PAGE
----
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The rest of the trip home was uneventful, which is good... Well, except for the yearling bear that ran across the highway right in front of us south of Fox Creek. We grazed his backside--but Mom said he still trotted off using all fours, so I'm hoping that that fact, and the lack of damage to my bumper, means that he would be fine--and much more wary of roads and vehicles! (Okay, I guess hitting a bear is kind of a big event!)

Elk through window
This fellow was having a snack beside main street in Jasper as we were leaving. This is right through our van's side window!

The boys finished their swimming lessons yesterday, with Jude and Noah both passing to Levels 5 and 4 respectively. Jabin gets to repeat Level 1 for the third time, but not for lack of effort. Considering he actually had a fear of putting his head underwater at the beginning of this school year, he's doing alright. Once he lets himself relax a little more, he'll just take off with the swimming. For now, he's enjoying the journey.

Which is exactly what I've been doing for the last three weeks. I have to admit, though, I am really looking forward to next week--no schedule, and hopefully the heat wave we've been experiencing this week will have slackened. (I'd only wish for a little slackening--'tis hard to keep the tin can I live in below 30 degrees when it is 35C+ outside. However, summer is usually so short here, I don't want to complain about the heat too much!)

What a great start to summer.

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Fiddle River, AB

Oh Blah Dee, Oh Blah Dah

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I cut open this butternut squash a few weeks ago to a wonderful surprise--sprouts!

After sitting on my counter for several weeks, it must have decided it had had enough sunshine to rev up the next phase of the life cycle. I had grand plans of planting the sprouts and growing squash through the winter (indoors, of course). Those plans ended in a mass of black, squishy rot, since first of all I thought I would keep it in a plastic bag "until I had the time to deal with it." Apparently, "Time" made that decision for me.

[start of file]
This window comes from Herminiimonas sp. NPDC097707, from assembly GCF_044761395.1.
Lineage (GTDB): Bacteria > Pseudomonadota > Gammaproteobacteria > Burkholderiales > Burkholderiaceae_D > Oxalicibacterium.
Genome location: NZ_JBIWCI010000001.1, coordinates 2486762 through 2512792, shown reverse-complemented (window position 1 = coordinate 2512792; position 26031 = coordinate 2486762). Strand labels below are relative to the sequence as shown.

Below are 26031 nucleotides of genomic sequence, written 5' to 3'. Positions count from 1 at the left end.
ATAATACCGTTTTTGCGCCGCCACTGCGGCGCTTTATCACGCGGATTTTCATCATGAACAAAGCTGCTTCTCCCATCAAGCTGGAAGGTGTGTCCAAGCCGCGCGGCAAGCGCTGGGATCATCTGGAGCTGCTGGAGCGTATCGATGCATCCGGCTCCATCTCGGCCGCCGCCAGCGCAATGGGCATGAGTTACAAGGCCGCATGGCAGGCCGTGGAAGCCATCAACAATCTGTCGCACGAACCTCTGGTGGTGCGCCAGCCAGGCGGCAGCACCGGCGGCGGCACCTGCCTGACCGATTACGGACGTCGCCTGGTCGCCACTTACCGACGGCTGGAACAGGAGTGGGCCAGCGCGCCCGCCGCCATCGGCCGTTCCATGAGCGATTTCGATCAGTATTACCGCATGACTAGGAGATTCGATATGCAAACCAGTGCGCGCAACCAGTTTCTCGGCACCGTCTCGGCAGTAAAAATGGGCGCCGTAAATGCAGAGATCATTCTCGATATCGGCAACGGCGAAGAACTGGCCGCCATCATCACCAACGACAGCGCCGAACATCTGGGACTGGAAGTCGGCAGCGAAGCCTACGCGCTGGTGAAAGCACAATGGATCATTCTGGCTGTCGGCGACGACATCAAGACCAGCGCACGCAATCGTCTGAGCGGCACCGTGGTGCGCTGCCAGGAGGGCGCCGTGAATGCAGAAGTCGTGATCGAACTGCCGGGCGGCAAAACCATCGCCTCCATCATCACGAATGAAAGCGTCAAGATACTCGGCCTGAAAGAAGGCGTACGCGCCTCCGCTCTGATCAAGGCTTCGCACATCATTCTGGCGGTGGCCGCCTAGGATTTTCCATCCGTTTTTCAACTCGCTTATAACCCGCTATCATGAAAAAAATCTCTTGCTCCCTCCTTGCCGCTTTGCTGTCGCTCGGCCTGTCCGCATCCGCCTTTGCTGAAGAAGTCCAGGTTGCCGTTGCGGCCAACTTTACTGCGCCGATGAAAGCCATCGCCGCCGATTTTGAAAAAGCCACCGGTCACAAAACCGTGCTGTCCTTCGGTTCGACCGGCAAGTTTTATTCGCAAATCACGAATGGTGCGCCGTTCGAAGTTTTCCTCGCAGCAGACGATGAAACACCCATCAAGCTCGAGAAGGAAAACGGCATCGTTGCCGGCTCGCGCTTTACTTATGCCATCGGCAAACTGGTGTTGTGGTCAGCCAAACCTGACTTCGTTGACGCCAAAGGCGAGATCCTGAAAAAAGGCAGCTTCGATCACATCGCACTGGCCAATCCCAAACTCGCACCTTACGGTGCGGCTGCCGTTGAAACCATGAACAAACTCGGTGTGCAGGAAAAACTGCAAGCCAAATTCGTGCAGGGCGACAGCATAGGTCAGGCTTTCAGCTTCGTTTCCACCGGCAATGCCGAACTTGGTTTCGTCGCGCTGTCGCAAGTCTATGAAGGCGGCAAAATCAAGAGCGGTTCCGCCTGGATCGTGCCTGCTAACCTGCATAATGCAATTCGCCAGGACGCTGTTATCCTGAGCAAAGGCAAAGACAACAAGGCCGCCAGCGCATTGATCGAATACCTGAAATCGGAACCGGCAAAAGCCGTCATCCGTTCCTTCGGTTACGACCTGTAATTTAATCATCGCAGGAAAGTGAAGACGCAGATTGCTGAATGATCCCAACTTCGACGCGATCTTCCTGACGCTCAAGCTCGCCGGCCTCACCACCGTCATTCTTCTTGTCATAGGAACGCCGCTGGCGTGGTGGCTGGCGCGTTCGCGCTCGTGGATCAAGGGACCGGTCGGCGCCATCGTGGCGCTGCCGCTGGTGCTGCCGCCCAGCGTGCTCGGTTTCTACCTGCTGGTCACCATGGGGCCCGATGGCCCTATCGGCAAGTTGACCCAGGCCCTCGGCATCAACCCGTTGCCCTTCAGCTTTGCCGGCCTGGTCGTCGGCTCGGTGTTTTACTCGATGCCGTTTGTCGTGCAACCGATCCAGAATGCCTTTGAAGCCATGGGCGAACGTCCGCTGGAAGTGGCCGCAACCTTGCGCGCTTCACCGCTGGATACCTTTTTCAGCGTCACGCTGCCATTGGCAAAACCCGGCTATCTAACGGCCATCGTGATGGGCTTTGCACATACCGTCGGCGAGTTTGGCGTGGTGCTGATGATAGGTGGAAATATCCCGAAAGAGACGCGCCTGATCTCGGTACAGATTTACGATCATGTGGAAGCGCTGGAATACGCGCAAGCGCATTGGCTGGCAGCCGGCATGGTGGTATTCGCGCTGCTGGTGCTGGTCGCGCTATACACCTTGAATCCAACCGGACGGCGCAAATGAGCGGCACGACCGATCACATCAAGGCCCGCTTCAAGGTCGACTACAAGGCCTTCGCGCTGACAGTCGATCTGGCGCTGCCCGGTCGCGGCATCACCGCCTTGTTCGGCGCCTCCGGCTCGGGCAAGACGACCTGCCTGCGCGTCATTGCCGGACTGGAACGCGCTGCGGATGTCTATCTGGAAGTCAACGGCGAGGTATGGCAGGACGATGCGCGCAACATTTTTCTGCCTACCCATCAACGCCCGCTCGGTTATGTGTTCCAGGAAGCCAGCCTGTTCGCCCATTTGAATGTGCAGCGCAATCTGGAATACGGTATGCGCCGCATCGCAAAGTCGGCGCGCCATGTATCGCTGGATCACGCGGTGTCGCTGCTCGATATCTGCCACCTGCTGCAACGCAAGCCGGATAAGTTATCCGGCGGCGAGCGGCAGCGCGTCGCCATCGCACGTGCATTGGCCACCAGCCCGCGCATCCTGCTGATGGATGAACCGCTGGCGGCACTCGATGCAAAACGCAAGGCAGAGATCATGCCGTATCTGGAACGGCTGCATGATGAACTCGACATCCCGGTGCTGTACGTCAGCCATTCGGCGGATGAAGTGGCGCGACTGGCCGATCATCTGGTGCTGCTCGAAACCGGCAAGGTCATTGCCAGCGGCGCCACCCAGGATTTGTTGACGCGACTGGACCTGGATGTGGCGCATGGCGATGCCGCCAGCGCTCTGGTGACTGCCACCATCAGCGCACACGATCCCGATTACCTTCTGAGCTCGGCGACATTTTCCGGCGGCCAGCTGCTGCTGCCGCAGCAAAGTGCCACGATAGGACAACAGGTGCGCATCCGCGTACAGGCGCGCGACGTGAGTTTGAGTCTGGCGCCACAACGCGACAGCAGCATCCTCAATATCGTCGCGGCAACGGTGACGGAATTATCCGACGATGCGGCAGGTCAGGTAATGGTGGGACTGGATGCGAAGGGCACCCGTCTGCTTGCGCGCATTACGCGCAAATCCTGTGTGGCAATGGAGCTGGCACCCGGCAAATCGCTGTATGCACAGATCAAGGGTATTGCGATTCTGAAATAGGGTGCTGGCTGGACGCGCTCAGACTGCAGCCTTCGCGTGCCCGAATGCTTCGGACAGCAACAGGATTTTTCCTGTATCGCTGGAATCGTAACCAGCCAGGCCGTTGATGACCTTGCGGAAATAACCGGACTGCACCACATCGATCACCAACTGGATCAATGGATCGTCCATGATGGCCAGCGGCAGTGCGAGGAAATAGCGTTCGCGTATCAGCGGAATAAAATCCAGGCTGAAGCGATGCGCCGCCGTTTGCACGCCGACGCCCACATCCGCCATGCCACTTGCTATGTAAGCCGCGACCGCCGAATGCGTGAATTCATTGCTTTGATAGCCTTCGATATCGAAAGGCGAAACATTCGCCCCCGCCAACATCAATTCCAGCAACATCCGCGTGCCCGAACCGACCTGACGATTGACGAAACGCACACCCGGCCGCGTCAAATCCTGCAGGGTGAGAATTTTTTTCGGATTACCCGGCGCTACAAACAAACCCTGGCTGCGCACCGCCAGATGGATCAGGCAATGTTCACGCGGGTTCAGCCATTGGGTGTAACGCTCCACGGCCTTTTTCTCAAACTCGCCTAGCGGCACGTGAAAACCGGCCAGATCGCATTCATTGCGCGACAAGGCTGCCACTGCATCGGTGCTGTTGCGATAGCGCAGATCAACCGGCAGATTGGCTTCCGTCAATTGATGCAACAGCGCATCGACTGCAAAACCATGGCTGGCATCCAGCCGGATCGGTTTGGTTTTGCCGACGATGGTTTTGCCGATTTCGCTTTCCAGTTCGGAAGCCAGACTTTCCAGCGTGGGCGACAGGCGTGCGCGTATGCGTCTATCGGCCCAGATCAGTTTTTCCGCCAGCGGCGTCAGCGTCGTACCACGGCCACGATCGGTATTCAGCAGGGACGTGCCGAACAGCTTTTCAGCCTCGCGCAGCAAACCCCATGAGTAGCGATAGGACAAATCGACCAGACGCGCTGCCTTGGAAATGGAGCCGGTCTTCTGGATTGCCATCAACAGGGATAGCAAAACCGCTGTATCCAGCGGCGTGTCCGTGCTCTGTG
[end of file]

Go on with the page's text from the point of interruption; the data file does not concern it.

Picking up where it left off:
Lady Time seems to be holding a few other Rods of Doom over our heads these days, and we are working hard to make sure they don't land. Jason has been valiantly working away on erecting and connecting the diesel fuel tank for our furnace all weekend, but has met with several setbacks that have made the project stretch out in the most maddening way.

I can claim slightly more success in my weekend plans: I managed to get the second coat of paint on the addition walls this afternoon, meaning that after I paint the trim in there tomorrow, the room can become at least partially useful. (We still have to lay the new linoleum and put on the baseboard, but progress is being made.)

I also got some poles for my new, "permanent" chicken run tamped in tonight. Two down, fourteen more to go! And my back is already feeling it.

It sounds like Jason will be staying home tomorrow to continue working on his projects while the weather is good. I may only do school in the morning with the boys for the same reason. 

We intend to beat Time to the punch, if it is at all possible!

How was your weekend, friends?

Back to the Future

I've had some people hint at me recently that they would like to see something new on this page a little more often.

While my intentions are all towards blogging 3-5 times a week, the reality is that by the end of my day, it has usually dropped right off my priority list. We'll see if I can pick up the pace again in a few more weeks once we have all the "extremely-urgent" items off of our "to-do" list.

But I'm not making any promises...


Despite the frost we had several nights earlier in the week (or maybe because of it), I managed to get all my potatoes and onions in by Wednesday. There is still a good chunk of garden to come in, but between school planning and the sun going down so darn early (what's with this "dark at 8:30" thing?! :-D), I am running behind on a few things. Our addition only has one coat of paint on it, still... and in a way I was glad that I was stalled at that point when we got to "discover" some leaks yesterday, thanks to a day of steady, slow rain. Now we get to figure out where the sources of those are before finishing the inside.